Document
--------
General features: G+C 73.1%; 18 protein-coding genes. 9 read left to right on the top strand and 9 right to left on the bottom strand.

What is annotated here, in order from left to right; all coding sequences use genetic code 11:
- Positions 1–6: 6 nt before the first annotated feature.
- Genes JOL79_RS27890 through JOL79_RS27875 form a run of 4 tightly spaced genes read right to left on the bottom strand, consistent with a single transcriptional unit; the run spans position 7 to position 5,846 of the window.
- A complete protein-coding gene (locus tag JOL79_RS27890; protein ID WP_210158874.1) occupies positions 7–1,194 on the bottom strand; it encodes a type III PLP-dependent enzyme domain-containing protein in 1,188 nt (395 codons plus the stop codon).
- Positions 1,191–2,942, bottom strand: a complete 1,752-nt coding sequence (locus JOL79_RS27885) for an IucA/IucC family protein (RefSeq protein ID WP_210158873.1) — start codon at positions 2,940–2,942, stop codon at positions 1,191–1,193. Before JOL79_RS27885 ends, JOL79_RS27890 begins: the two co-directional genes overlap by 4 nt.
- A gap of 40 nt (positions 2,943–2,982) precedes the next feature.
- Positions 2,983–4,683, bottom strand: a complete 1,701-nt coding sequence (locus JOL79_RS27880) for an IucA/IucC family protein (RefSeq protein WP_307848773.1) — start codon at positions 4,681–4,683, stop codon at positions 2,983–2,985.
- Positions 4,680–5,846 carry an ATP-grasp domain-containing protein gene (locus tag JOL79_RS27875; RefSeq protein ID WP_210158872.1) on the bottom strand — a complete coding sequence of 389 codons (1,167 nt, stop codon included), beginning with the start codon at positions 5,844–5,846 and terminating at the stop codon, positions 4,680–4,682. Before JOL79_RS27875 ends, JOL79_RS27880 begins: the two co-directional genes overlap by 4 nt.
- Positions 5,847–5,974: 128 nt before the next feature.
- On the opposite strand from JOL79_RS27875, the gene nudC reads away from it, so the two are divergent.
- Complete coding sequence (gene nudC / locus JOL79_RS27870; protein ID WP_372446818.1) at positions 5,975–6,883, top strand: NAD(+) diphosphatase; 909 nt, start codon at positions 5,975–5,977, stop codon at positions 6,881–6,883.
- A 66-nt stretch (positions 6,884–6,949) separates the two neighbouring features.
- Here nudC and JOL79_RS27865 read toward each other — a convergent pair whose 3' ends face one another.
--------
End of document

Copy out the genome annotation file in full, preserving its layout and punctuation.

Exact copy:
General features: G+C 73.1%; 18 protein-coding genes. 9 read left to right on the top strand and 9 right to left on the bottom strand.

What is annotated here, in order from left to right; all coding sequences use genetic code 11:
- Positions 1–6: 6 nt before the first annotated feature.
- Genes JOL79_RS27890 through JOL79_RS27875 form a run of 4 tightly spaced genes read right to left on the bottom strand, consistent with a single transcriptional unit; the run spans position 7 to position 5,846 of the window.
- A complete protein-coding gene (locus tag JOL79_RS27890; protein ID WP_210158874.1) occupies positions 7–1,194 on the bottom strand; it encodes a type III PLP-dependent enzyme domain-containing protein in 1,188 nt (395 codons plus the stop codon).
- Positions 1,191–2,942, bottom strand: a complete 1,752-nt coding sequence (locus JOL79_RS27885) for an IucA/IucC family protein (RefSeq protein ID WP_210158873.1) — start codon at positions 2,940–2,942, stop codon at positions 1,191–1,193. Before JOL79_RS27885 ends, JOL79_RS27890 begins: the two co-directional genes overlap by 4 nt.
- A gap of 40 nt (positions 2,943–2,982) precedes the next feature.
- Positions 2,983–4,683, bottom strand: a complete 1,701-nt coding sequence (locus JOL79_RS27880) for an IucA/IucC family protein (RefSeq protein WP_307848773.1) — start codon at positions 4,681–4,683, stop codon at positions 2,983–2,985.
- Positions 4,680–5,846 carry an ATP-grasp domain-containing protein gene (locus tag JOL79_RS27875; RefSeq protein ID WP_210158872.1) on the bottom strand — a complete coding sequence of 389 codons (1,167 nt, stop codon included), beginning with the start codon at positions 5,844–5,846 and terminating at the stop codon, positions 4,680–4,682. Before JOL79_RS27875 ends, JOL79_RS27880 begins: the two co-directional genes overlap by 4 nt.
- Positions 5,847–5,974: 128 nt before the next feature.
- On the opposite strand from JOL79_RS27875, the gene nudC reads away from it, so the two are divergent.
- Complete coding sequence (gene nudC / locus JOL79_RS27870; protein ID WP_372446818.1) at positions 5,975–6,883, top strand: NAD(+) diphosphatase; 909 nt, start codon at positions 5,975–5,977, stop codon at positions 6,881–6,883.
- A 66-nt stretch (positions 6,884–6,949) separates the two neighbouring features.
- Here nudC and JOL79_RS27865 read toward each other — a convergent pair whose 3' ends face one another.